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Roberto Carratalá

Linux Geek. Devops & Kubernetes enthusiast. Architect @ Red Hat.

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Sometimes is hard to analyse what is happening as networking level into your pods deployed in Openshift or Kubernetes.

How you can debug and/or analyse your network traffic to your application to solve issues quicker and more effectively? How you can use the well known Wireshark tool as always?

We will be using tcpdump to capture a so-called, PCAP (packet capture) file that will contain the pod’s network traffic. This PCAP file can then be loaded in a tool like Wireshark to analyze the traffic and, in this case, the RESTful communication of a service running in a pod.

This tcpdump will be running in a sidecar container beside our app container within our pod.

A sidecar container is a container that is running in the same pod as the actual service/application and is able to provide additional functionality to the service/application.

Deploying the sidecar

  • Create a new project for testing purposes:
$ oc new-project test-delete-rcarrata
  • Deploy an example application for testing it:
$ oc new-app django-psql-example
$ oc get pod
NAME                           READY   STATUS              RESTARTS   AGE
django-psql-example-1-build    0/1     Completed           0          3m4s
django-psql-example-1-deploy   0/1     Completed           0          74s
django-psql-example-1-j4w28    1/1     Running             0          65s
django-psql-example-2-deploy   0/1     ContainerCreating   0          4s
postgresql-1-2q9h7             1/1     Running             0          2m49s
postgresql-1-deploy            0/1     Completed           0          2m57s
  • Fetch the deploymentconfig of the django-psql-example:
    $ oc get dc django-psql-example -o yaml > django-psql-tcpdump.yaml
  • Into the deploymentconfig add the container that you want to do tcpdump:
- name: tcpdump
  image: corfr/tcpdump
    - /bin/sleep
    - infinity
  • In the case for the django app, the sidecar will be into the container spec:
  - name: tcpdump
    image: corfr/tcpdump
      - /bin/sleep
      - infinity
  - env:
      value: postgresql

This will spin up an additional container with a sidecar, that you can execute tcpdump to capture and for further analysis the several packets that are receiving / sending the django container (remember that tcpdump and django containers are in the same pod).

  • Apply the sidecar deploymentconfig django psql:
$ oc apply -f django-psql-example.yaml configured

$ oc get pod -w
NAME                           READY   STATUS              RESTARTS   AGE
django-psql-example-1-build    0/1     Completed           0          3m24s
django-psql-example-1-deploy   0/1     Completed           0          94s
django-psql-example-2-deploy   1/1     Running             0          24s
django-psql-example-2-gfws6    0/2     ContainerCreating   0          8s
postgresql-1-2q9h7             1/1     Running             0          3m9s
postgresql-1-deploy            0/1     Completed           0          3m17s
django-psql-example-2-gfws6   0/2   ContainerCreating   0     8s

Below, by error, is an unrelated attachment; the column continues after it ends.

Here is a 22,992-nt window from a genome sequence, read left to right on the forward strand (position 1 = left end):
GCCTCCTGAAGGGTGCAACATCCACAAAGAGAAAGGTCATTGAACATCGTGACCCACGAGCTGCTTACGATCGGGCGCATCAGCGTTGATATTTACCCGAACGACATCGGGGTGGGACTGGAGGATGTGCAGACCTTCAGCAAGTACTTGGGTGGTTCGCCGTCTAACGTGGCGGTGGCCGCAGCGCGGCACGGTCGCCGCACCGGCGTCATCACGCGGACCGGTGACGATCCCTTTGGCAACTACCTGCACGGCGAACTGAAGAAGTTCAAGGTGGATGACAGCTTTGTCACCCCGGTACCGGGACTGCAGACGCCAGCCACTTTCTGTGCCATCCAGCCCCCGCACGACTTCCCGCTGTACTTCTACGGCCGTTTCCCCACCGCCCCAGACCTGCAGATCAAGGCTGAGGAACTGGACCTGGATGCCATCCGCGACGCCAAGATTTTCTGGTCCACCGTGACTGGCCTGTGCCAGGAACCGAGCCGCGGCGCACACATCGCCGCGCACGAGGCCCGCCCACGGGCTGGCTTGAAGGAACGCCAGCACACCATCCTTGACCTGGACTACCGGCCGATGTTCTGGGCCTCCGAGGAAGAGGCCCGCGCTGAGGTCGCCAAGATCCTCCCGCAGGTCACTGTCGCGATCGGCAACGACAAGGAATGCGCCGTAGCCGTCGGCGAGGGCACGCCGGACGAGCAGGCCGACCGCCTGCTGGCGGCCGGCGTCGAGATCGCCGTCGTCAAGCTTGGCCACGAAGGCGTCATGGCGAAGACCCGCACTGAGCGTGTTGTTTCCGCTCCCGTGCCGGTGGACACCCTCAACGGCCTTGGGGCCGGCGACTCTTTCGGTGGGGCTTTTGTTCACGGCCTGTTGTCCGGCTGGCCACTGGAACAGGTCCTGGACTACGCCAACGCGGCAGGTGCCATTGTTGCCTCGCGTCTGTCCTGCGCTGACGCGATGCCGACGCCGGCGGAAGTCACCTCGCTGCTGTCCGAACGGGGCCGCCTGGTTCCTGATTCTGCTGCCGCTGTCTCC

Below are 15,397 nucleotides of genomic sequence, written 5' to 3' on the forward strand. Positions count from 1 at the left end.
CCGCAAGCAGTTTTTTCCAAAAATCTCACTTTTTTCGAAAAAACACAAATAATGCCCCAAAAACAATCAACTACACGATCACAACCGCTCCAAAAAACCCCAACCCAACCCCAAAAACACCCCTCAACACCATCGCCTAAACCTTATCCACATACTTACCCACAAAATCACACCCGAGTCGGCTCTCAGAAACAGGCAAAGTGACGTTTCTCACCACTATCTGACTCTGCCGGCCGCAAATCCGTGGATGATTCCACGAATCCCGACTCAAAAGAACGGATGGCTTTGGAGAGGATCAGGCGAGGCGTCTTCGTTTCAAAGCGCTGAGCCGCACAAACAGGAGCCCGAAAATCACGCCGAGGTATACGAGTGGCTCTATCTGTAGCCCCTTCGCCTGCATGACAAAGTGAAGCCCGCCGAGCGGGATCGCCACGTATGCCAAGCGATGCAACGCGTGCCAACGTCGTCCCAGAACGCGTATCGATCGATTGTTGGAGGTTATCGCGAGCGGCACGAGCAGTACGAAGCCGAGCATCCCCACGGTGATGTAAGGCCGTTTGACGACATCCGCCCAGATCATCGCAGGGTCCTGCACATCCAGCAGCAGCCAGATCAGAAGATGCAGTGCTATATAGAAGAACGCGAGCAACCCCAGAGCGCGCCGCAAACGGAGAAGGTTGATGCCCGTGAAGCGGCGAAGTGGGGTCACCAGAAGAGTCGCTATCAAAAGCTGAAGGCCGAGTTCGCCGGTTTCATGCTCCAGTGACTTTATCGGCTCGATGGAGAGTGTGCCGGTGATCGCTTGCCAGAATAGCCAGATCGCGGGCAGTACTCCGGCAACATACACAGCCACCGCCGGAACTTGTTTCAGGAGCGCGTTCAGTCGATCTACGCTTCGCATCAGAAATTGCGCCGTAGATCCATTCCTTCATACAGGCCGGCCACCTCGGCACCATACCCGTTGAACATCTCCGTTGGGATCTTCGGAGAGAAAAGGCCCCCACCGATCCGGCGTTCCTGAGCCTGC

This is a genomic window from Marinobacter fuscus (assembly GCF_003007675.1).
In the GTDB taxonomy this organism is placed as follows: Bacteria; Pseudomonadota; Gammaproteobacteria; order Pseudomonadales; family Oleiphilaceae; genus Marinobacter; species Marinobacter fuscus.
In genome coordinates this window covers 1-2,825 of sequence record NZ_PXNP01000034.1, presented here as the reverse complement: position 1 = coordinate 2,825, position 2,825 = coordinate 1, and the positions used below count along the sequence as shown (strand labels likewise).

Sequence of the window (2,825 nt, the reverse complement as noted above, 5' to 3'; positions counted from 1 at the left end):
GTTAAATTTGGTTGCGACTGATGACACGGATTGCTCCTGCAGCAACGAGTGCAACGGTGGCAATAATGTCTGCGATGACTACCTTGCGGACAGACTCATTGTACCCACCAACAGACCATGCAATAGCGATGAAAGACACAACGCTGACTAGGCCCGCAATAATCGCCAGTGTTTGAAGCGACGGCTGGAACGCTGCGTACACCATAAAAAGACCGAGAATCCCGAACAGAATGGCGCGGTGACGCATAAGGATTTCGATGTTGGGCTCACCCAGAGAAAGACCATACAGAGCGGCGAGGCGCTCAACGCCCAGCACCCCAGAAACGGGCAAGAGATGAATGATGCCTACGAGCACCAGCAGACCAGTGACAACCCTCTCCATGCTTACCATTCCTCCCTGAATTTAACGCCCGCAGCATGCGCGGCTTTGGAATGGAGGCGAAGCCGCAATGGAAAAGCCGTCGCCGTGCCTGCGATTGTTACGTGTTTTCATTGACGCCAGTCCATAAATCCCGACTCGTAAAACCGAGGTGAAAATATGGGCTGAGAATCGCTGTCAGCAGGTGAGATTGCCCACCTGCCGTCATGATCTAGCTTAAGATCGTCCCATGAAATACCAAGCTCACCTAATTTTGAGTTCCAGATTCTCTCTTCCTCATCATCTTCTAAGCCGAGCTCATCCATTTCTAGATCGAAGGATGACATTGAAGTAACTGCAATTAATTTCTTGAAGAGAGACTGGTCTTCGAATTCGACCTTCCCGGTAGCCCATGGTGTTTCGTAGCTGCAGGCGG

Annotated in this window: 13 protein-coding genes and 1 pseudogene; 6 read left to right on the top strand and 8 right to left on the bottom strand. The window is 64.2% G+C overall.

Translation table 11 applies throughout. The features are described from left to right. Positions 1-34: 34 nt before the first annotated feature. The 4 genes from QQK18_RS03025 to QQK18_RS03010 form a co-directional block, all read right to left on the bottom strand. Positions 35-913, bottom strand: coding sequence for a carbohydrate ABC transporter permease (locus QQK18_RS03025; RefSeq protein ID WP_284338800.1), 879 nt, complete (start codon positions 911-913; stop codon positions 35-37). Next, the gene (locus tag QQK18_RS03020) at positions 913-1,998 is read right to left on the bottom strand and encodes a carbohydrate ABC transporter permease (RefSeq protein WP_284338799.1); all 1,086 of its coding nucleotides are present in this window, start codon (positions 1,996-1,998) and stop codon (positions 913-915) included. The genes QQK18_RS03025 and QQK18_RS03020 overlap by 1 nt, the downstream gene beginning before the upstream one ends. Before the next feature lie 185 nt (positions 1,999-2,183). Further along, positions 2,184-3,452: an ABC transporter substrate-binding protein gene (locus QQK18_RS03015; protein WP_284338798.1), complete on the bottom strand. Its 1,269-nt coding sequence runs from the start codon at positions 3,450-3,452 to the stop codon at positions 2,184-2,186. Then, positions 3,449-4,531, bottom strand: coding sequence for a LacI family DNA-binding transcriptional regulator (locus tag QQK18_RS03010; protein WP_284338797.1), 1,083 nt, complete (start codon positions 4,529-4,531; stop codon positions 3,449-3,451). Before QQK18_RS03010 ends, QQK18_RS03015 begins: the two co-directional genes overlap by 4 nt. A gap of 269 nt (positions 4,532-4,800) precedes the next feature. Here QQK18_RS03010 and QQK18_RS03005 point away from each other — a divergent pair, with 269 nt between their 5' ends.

django-psql-example-2-gfws6   1/2   Running   0     10s
django-psql-example-2-gfws6   2/2   Running   0     14s
django-psql-example-2-deploy   0/1   Completed   0     30s
django-psql-example-2-deploy   0/1   Completed   0     30s

Capturing and analyzing traffic

With the sidecar deployed and running, we can now start capturing data

  • Log in into the tcpdump container:
~ $ oc rsh -c tcpdump django-psql-example-2-gfws6
~ $ tcpdump -s 0 -n -w /tmp/example.pcap
tcpdump: eth0: You don't have permission to capture on that device
(socket: Operation not permitted)

What happened? Due to the SCCs, the tcpdump is not capable to capture the packets into the eth0 because the container have not the proper scc permissions.

  • To avoid that you need to add a specific cluster-admin permissions to the default Service Account of the namespace with the anyuid scc:
oc adm policy add-scc-to-user anyuid -z default -n `oc project -q` --as=system:admin

IMPORTANT: This is could cause a security issue, because any pod can run as root so be careful and only implement this in the testing namespaces, or in the namespaces that are controlled by the cluster-admin and being noticed that security capabilities disabled.

  • Rollout the deploymentconfig for deploy with the proper scc:
oc rollout latest dc django-psql
  • Inside of the container of tcpdump of the pod that we deployed before (django-psql-example sidecard) execute the tcpdump:
$ tcpdump -s 0 -n -w /tmp/example.pcap

  • Generate requests for this applications that will be captured by the tcpdump sidecar:
$ curl -I
HTTP/1.1 200 OK
Server: gunicorn/19.4.5
Date: Thu, 27 Feb 2020 19:43:32 GMT
Content-Type: text/html; charset=utf-8
X-Frame-Options: SAMEORIGIN
Content-Length: 18255
Set-Cookie: 320587f6606431b421a7ed809db87323=ec4dec0bb6e99d5a3aaed6dd165eaa51; path=/; HttpOnly
Cache-control: private
  • Control+C the tcpdump command to exit and see how many packets are captured:
$ tcpdump -s 0 -n -w /tmp/example.pcap

  tcpdump: listening on eth0, link-type EN10MB (Ethernet), capture size 262144 bytes
  ^C574 packets captured
  574 packets received by filter
  0 packets dropped by kernel
  • Copy the example.pcap to your localhost:
$ oc cp -c tcpdump django-psql-example-2-gfws6 :/tmp/example.pcap example.pcap
  • Examine the pcap with wireshark… and voilà! You can analyse your your network traffic!
$ wireshark example.pcap

This is very useful for debugging and for see connectivity and app issues within external systems, or within interaction with other pods.

Happy Openshifting!